I am sure that in his mind he was wondering what a sucker I was.

A couple of months passed happily.

One morning  the PMC suddenly entered the training hall  and he thundered: 

“Who the bloody hell is Sub Lieutenant “X”...?” 

The PMC shouted X’s name  and he looked around the hall.

“X” meekly stood up.

The PMC strode up to “X”.

The PMC brandished X’s bar-book menacingly.

Then  the PMC shouted at “X”: 

“What the hell is wrong with you...? Do you want to become a bloody alcoholic...? You have been religiously drinking 3 large pegs of rum every day for the last two months. I am stopping your booze. No more drinking. You better sober up.”

And then  as suddenly as he had come  the PMC stormed out of the hall  rendering a hapless “X” dumbstruck and speechless.

Poor “X” – his reputation as a “drinker” spread pretty fast. 

At parties  when “X” had his usual glass of cola in his hand  the PMC would suspect that X’s soft drink was was spiked with rum. 

So “X” started drinking lime juice  but even then  the PMC was sure it was spiked with Gin or Vodka. 

The PMC kept telling the Training Officer that he suspected that “X” was still drinking heavily.

Accordingly  the Training Officer kept warning “X” to stop drinking.

Meanwhile  I had found other sources to replenish my “thirst” for alcohol  like picking up a few rum bottles from married officers.

The biggest joke was that the PMC thought that “X” was taking rum bottles from married officers  and – “X” was warned repeatedly by the Training Officer to abstain from drinking.

Soon X’s reputation as an alcoholic was growing.

“X” feared that his appraisal report (OLQ Marks) would be ruined with a remark about his alcohol dependence – and he would be branded as an alcoholic throughout his Naval Career.

So  one day  “X” told the Training Officer the whole story. 

The Training Officer told the PMC the story.

And soon  I found myself being marched up to the PMC.

The PMC had two bar-books in his hand – X’s Bar-Book and My Bar-Book. 

He was turning page after page.

The PMC asked me: 

“Is it true...? You seem to drinking 4 to 5 large pegs of Rum every evening. Sometimes even 6 pegs of Rum.”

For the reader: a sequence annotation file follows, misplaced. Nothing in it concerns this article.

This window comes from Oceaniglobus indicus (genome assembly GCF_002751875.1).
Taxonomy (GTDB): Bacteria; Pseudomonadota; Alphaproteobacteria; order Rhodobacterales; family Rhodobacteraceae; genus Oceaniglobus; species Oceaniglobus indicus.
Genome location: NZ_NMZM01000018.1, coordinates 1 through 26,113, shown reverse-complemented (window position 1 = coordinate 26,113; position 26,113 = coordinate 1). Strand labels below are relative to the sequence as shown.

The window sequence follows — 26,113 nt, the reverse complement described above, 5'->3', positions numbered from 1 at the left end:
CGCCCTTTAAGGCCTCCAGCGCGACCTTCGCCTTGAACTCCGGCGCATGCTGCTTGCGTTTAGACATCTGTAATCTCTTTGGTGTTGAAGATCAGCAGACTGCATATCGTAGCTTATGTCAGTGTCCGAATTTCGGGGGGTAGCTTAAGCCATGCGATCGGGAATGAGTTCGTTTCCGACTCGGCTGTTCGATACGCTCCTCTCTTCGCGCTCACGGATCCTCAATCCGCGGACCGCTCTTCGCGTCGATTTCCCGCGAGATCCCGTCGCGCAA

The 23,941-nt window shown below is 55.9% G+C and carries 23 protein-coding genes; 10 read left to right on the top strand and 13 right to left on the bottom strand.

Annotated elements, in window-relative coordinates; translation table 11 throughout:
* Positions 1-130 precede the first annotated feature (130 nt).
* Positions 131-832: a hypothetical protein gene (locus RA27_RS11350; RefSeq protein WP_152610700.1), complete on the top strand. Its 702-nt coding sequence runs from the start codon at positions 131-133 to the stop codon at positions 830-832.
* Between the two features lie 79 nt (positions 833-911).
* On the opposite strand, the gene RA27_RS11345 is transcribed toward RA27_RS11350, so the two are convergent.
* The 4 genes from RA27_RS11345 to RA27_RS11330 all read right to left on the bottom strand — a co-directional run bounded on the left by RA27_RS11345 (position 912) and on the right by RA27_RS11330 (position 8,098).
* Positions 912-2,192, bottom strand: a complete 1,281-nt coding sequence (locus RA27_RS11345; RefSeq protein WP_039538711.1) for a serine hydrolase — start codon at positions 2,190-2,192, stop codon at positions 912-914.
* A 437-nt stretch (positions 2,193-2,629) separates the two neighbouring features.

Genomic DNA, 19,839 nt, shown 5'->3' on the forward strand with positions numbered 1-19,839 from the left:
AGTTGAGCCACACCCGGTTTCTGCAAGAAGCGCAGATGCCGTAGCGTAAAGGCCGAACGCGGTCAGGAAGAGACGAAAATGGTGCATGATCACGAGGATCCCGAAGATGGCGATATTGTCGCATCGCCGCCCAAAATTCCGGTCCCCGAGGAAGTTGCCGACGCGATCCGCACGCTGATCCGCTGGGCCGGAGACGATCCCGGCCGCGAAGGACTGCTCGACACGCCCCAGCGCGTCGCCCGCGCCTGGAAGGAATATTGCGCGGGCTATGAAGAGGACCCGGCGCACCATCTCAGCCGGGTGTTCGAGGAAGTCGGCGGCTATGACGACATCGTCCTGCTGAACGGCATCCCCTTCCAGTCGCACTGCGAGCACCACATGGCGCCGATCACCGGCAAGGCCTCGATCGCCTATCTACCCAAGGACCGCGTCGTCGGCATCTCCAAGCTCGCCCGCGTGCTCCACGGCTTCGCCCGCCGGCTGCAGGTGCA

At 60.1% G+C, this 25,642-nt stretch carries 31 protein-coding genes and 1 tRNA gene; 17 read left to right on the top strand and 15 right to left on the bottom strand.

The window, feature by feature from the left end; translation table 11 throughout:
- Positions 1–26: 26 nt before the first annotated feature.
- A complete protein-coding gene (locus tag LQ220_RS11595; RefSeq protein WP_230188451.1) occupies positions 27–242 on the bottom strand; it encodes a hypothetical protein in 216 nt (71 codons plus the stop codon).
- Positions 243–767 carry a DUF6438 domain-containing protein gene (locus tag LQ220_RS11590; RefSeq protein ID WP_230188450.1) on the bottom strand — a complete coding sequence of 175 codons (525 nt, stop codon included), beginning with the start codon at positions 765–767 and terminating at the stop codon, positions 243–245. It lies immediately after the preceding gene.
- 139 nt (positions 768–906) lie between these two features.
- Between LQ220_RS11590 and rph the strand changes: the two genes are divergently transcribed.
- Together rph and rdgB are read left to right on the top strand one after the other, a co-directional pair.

“Yes, Sir...” I meekly said to the PMC. 

I was trembling inside  expecting to be logged  or be severely admonished by the PMC – who was also the XO. 

I surely anticipated that my booze was going to be stopped  so I was thinking in my mind what new arrangements I needed to make to obtain an adequate supply of rum to satisfy my “thirst” for booze  maybe my friends in the Army or Air Force could help me out.

The PMC held up the bar-book of “X” and he asked me: 

“And what about this officer  your friend “X”  is he telling the truth that he is a Teetotaller  or  is he also a bloody Alcoholic like you...?” 

“Sir  he is an Alcoholic Teetotaller...” I blurted out.

“What...? Alcoholic Teetotaller...? Bloody Hell...!!! This is the first time I am hearing this crazy oxymoron...” the PMC remarked – looking at me curiously.

“Sir  I meant that “X” is a Teetotaller Alcoholic...” I mumbled sheepishly.

Teetotaller Alcoholic...” the PMC repeated, looking confused.

And – suddenly – the PMC burst out laughing  and he said to me: 

“Come over to my house for a drink this evening. You seem to be an interesting chap.”

Maybe  I reminded him of his youthful days. 

Yes  I did indeed remind him of his wild younger days  that is what he told me after a few drinks – and  I could see that the PMC really enjoyed his liquor.

In the evening  sitting on the lawns of the PMC’s bungalow  as we imbibed peg after peg of the best Rum  the PMC  an old sea-dog  he was overcome by the Auld Lang Syne Complex – so he harked back to his halcyon navy days  and he excitedly told me about his glorious drinking escapades – and we kept drinking and talking till the wee hours of the morning.

Cheers  That calls for a drink...! 

I hope my good friend “Teetotaller Alcoholic” reads this memoir – and has a good laugh.

Copyright © Vikram Karve 
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1. This yarn is a fictional spoof, satire, pure fiction, just for fun and humor, no offence is meant to anyone, so take it with a pinch of salt and have a laugh.
2. All Stories in this Blog are a work of fiction. Events, Places, Settings and Incidents narrated in the stories are a figment of my imagination. The characters do not exist and are purely imaginary. Any resemblance to persons, living or dead, is purely coincidental.